“We are virtually blind — all of us.”
Genres, Themes, Actors, and Directors:
Response to Peary’s Review:
… to the ethical dilemma he faces when he knows without a doubt that his medical colleague’s diagnosis of a patient is wrong:
… to the (perhaps) inevitable downward spiral of a man who has so clearly become a “freak” of nature (albeit a self-created one) — and by the end, it manages to argue that a man who can see “everything” may have access to universal secrets best left untapped.
With that said, in many ways the film is typically low-budget Roger Corman fare — though it should be noted that his budget and the production values are clearly higher than what he was working with for his more outrageously campy earlier sci-fi outings in the ’50s. The special effects are occasionally laughably cheap (i.e., when Milland sees through flesh to drawings of people’s innards), but at other times are remarkably chilling — most notably the final physical transformations that take place in Milland’s eyes.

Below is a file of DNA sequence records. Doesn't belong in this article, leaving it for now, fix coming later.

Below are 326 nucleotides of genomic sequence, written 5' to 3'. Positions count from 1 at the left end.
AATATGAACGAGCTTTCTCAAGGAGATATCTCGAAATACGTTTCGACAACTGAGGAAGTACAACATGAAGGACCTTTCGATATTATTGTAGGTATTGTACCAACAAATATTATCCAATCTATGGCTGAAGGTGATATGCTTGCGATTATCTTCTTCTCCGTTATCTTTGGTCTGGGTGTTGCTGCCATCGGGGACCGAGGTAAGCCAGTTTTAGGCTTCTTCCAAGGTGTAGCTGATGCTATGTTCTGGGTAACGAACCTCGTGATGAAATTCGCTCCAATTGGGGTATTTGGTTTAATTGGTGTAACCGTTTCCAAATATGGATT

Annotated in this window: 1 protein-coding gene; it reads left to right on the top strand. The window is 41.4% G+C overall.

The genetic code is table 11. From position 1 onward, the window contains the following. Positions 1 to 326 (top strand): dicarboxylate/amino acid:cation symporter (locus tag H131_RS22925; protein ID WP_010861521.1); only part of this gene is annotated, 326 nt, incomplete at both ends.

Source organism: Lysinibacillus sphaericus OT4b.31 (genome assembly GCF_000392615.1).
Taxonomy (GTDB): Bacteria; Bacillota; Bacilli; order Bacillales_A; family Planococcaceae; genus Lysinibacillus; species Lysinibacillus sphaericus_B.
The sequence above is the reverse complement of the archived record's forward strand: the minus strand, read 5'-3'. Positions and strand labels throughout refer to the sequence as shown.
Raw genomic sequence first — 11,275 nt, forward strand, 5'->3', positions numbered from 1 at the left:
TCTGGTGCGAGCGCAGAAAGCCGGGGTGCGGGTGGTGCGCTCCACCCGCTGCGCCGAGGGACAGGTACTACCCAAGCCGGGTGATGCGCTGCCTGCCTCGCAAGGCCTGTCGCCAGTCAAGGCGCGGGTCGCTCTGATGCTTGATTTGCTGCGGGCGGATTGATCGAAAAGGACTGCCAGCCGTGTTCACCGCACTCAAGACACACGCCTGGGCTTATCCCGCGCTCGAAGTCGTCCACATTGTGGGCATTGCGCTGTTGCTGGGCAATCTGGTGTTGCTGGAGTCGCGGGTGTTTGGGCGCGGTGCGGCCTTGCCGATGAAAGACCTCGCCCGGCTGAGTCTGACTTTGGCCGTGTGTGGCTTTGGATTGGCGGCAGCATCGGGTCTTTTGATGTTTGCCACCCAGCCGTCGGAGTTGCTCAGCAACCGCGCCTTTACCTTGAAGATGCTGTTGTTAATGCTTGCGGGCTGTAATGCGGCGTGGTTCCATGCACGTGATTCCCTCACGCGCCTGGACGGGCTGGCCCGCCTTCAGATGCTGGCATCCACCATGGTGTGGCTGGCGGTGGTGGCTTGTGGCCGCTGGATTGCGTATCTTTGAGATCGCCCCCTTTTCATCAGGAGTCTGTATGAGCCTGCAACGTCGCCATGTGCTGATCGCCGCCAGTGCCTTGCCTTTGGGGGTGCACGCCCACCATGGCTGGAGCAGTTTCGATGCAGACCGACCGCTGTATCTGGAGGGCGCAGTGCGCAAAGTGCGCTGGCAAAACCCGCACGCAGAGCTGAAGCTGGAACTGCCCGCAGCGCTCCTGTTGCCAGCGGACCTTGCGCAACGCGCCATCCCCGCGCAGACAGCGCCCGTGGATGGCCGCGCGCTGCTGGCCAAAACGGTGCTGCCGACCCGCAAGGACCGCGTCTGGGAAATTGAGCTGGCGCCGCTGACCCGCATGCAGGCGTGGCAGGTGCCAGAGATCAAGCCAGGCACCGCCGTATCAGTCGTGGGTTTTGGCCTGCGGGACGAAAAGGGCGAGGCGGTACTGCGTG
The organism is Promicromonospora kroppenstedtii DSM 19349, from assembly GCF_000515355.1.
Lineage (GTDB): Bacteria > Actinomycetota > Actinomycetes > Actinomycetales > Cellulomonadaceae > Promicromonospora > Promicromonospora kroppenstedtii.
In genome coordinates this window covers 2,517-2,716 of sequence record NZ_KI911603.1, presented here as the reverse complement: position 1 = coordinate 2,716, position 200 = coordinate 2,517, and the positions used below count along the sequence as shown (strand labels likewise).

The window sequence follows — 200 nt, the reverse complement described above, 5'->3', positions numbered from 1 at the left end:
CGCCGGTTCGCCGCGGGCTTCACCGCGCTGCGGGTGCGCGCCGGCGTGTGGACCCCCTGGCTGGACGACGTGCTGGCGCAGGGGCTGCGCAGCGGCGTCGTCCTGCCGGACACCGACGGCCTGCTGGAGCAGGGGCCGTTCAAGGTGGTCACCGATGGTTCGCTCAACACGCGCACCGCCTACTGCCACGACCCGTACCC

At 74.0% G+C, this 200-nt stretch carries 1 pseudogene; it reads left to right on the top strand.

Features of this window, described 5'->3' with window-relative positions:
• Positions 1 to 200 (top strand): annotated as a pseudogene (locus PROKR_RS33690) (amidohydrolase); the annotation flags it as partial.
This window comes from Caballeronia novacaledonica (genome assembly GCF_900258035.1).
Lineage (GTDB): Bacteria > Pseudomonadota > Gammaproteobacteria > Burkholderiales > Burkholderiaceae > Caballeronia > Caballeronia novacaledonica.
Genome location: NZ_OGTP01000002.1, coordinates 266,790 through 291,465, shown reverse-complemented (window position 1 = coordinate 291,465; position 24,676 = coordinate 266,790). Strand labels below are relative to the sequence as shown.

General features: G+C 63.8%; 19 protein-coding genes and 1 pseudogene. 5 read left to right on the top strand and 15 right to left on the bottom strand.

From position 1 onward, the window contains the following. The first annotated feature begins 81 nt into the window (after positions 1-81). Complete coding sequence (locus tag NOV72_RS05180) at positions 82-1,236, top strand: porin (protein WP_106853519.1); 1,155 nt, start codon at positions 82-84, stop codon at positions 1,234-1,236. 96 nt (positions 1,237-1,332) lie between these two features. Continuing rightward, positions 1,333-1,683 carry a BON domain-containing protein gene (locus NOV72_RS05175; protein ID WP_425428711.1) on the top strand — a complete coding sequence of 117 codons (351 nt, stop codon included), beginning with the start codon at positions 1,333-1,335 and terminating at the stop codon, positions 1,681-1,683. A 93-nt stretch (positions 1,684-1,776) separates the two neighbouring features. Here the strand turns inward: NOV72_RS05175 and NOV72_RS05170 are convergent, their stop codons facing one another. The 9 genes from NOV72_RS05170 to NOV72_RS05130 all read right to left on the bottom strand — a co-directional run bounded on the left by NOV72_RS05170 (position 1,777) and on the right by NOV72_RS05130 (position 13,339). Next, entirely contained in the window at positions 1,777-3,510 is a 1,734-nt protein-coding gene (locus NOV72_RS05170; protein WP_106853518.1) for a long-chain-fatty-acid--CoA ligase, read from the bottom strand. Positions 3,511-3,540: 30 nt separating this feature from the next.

And while there’s a smattering of awkwardly handled dramatic moments (c.f. the pivotal “murder” scene that drives Milland underground, or Milland’s tentative flirtations with his colleague, Diana van der Vlis), other scenes hit surprisingly hard — such as Milland’s interactions with Don Rickles as a manipulative carnival manager who recognizes Milland as a lucrative cash cow.
Note: Milland gives a believably tortured performance here as the fatally obsessed title character, perhaps his best since his Oscar-winning role in The Lost Weekend (1945) nearly 20 years earlier.
Redeeming Qualities and Moments: